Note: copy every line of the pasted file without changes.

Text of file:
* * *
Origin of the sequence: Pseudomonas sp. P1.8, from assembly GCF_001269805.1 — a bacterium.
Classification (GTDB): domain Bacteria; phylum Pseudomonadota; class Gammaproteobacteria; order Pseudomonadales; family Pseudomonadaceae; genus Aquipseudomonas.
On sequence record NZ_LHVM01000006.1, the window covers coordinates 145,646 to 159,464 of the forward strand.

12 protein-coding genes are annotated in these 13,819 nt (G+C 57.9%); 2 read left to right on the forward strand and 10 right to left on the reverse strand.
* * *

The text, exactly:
Origin of the sequence: Pseudomonas sp. P1.8, from assembly GCF_001269805.1 — a bacterium.
Classification (GTDB): domain Bacteria; phylum Pseudomonadota; class Gammaproteobacteria; order Pseudomonadales; family Pseudomonadaceae; genus Aquipseudomonas.
On sequence record NZ_LHVM01000006.1, the window covers coordinates 145,646 to 159,464 of the forward strand.

12 protein-coding genes are annotated in these 13,819 nt (G+C 57.9%); 2 read left to right on the forward strand and 10 right to left on the reverse strand.